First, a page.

Second Photo Touch-Up Project

Kroz

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Hello;

I used a couple tutorials and added my own touches, I did my own border and I like the way it turned out. I took this picture with my Canon A70 on a recent trip to Stratford, Ontario for the Shakspeare Festival. What to you think of the post production? I can post the original as a comparrision if you like.

york4.jpg


Kroz
 

Hyperion

[H]ard|Gawd
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Oct 23, 2000
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Likes
* The perspective
* The desaturated colour
* The subject material

Dislikes
* The border

Comments
I've never been a supporter of ruining a good photograph with a rushed border, if you intend
to age a photograph of your best friend's dad wearing WWII pilot gear, then go the extra
mile and study the borders and silver-salt decay of authentic photographs.

If you absolutely must have a border ... I think this border by Dubtastic is a tad
more refined, and indeed unique.
 

Kroz

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That is an amazing border!! No where near my skill at this point. :p

Thanks for the feedback, I am going to get into borders more as I dont like the straight 4 lines of a photo. Can you point out any reference sites to creating borders? As its my first border It's so far below redementery its not funny, but it is a start. :)

Thanks

Kroz
 

Hyperion

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Hmmm, you could try alt.skillz.use.right.brain ... just kidding! :D

I don't use tutorial sites, since they cripple your ability to think for yourself, from what I see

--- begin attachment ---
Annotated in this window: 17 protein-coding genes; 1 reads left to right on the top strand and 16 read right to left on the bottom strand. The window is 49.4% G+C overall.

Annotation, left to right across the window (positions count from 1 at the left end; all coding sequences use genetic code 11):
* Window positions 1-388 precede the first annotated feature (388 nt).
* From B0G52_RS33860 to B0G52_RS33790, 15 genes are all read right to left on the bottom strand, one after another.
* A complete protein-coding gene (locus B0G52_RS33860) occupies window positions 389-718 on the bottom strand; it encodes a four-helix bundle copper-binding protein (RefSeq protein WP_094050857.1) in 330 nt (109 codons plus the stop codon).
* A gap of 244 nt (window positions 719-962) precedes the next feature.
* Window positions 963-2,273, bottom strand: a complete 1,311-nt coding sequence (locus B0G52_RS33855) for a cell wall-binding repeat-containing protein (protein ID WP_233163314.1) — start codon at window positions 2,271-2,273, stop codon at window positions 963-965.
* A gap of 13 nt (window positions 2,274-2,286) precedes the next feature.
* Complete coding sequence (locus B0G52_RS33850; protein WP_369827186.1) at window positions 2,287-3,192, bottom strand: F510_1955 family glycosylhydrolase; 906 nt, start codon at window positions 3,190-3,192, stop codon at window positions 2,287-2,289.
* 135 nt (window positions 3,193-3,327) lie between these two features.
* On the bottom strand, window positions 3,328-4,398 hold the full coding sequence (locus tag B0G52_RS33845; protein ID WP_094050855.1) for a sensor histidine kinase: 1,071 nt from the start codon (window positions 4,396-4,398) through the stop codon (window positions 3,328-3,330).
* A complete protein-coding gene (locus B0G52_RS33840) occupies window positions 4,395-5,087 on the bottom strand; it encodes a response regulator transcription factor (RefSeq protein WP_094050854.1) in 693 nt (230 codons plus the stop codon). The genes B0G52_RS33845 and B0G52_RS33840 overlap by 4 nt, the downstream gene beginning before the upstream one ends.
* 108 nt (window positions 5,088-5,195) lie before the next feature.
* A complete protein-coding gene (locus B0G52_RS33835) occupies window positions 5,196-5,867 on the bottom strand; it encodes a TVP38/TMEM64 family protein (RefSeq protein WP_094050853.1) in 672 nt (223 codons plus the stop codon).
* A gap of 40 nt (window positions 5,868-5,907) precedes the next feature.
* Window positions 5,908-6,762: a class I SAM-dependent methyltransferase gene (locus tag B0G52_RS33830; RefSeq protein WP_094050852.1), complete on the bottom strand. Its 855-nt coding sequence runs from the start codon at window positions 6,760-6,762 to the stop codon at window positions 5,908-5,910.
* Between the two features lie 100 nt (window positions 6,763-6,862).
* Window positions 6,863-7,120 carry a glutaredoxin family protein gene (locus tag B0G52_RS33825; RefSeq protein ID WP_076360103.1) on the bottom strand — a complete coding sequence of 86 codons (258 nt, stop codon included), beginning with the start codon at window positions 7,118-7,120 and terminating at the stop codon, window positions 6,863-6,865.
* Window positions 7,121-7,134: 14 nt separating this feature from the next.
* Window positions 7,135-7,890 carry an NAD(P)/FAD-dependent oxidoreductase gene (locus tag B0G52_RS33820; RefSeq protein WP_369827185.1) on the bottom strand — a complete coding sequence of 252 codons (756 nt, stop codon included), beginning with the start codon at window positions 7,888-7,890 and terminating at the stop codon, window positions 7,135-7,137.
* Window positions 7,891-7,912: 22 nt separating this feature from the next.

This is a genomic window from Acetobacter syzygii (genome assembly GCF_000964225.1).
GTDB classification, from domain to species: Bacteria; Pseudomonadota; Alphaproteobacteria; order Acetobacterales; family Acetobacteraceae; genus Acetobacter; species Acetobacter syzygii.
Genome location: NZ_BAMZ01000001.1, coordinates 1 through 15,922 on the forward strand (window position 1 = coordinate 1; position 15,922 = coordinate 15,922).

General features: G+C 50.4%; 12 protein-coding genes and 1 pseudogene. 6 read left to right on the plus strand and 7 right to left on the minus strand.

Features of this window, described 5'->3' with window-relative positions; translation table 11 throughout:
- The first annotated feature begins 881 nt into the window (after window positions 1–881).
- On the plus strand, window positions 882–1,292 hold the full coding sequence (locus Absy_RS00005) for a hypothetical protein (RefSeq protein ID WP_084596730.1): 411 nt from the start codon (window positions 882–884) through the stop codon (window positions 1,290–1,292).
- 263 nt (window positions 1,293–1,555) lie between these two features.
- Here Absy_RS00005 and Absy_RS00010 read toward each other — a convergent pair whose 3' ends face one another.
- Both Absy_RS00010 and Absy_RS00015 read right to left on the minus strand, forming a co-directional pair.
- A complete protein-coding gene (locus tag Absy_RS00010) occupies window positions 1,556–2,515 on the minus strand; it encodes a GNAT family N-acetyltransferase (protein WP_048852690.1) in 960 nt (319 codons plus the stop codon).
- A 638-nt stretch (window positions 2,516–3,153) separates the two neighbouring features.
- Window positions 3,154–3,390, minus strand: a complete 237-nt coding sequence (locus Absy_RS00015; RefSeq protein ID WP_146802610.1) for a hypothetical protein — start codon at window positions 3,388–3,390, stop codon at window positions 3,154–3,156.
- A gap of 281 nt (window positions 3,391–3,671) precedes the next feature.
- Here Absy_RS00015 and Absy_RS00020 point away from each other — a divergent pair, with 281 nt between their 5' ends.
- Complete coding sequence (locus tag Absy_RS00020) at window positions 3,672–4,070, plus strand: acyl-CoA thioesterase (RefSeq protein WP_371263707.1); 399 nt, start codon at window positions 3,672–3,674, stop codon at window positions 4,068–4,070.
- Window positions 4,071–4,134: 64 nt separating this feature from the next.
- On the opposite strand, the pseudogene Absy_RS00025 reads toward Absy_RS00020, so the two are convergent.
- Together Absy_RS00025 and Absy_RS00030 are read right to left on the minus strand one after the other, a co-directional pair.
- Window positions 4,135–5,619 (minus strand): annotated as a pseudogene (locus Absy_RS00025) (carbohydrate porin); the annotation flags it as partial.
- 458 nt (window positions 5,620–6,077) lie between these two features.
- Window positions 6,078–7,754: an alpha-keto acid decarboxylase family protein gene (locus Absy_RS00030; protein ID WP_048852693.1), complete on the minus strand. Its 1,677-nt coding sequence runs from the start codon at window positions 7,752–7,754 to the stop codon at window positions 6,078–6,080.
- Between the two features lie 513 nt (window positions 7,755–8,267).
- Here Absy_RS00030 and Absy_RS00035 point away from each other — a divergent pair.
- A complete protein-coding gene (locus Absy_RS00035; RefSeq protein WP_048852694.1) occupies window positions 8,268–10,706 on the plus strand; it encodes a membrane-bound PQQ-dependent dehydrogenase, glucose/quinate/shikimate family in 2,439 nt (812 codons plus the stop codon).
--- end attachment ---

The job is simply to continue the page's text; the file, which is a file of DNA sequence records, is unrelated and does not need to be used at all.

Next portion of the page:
you have an artistic eye, rather look around your home/office for ideas and try to think how
you would implement them in a raster tool. ;)
 

Kroz

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Thanks again. I think that I will take your advise...first I need to do some reading on Raster tools

Kroz
 

Kroz

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Here is the original. It has been resized to fit. I also added another edit of the picture...just an addon when I was playing with PS.

Original
yorkCafe.jpg


More editing.
Caferaining.jpg


Kroz
 

Sagar1586

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Sep 22, 2002
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IMO i agree w/ above. border == no and the new 'edit' i think detracts from the image. negatives aside its VERY VERY VERY smooth (the picture you first posted in this thread.) i'm way impressed. nice work.
 

Hyperion

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If you're trying out effects, that's fine. I haven't seen the 'rain tutorial' but if I had to achieve
that effect here's what I'd do (let's see how my graphics guesswork is):

1. Create clear new layer.
2. Add gaussian noise to taste.
3. Motion-blur till streaky.
4. Set layer blend mode to "Hard Light".
5. Set layer transparency to around 50%.

Please tell me if I'm very far off. ;)

Anyway, you were clever enough to obscure the pavements, since dry pavements in a
rainstorm that harsh would have made even the thickest of viewers frown. The more subtle
visual paradox, is the rain that seems to be coming from the direction of the buildings,
which does not make sense, unless the walls are sweating profusely! :D